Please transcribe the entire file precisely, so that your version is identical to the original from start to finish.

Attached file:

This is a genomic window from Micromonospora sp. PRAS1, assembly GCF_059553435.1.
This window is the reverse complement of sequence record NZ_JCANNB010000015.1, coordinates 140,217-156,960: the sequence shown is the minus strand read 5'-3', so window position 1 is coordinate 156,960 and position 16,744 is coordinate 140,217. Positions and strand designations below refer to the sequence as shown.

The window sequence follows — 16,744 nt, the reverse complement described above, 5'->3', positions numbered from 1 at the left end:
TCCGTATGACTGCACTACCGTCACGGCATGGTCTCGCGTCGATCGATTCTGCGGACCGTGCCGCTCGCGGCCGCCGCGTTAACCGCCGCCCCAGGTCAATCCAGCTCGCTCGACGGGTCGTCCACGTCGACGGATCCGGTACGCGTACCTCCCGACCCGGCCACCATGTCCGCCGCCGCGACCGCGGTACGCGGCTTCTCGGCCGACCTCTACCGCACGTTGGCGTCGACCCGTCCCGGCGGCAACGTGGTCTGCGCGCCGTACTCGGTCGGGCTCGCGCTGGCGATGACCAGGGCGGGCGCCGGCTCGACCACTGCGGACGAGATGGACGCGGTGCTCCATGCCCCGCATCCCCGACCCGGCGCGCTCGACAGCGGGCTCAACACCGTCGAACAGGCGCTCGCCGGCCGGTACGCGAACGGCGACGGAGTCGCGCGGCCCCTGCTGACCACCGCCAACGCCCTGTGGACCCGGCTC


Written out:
This is a genomic window from Micromonospora sp. PRAS1, assembly GCF_059553435.1.
This window is the reverse complement of sequence record NZ_JCANNB010000015.1, coordinates 140,217-156,960: the sequence shown is the minus strand read 5'-3', so window position 1 is coordinate 156,960 and position 16,744 is coordinate 140,217. Positions and strand designations below refer to the sequence as shown.

The window sequence follows — 16,744 nt, the reverse complement described above, 5'->3', positions numbered from 1 at the left end:
TCCGTATGACTGCACTACCGTCACGGCATGGTCTCGCGTCGATCGATTCTGCGGACCGTGCCGCTCGCGGCCGCCGCGTTAACCGCCGCCCCAGGTCAATCCAGCTCGCTCGACGGGTCGTCCACGTCGACGGATCCGGTACGCGTACCTCCCGACCCGGCCACCATGTCCGCCGCCGCGACCGCGGTACGCGGCTTCTCGGCCGACCTCTACCGCACGTTGGCGTCGACCCGTCCCGGCGGCAACGTGGTCTGCGCGCCGTACTCGGTCGGGCTCGCGCTGGCGATGACCAGGGCGGGCGCCGGCTCGACCACTGCGGACGAGATGGACGCGGTGCTCCATGCCCCGCATCCCCGACCCGGCGCGCTCGACAGCGGGCTCAACACCGTCGAACAGGCGCTCGCCGGCCGGTACGCGAACGGCGACGGAGTCGCGCGGCCCCTGCTGACCACCGCCAACGCCCTGTGGACCCGGCTC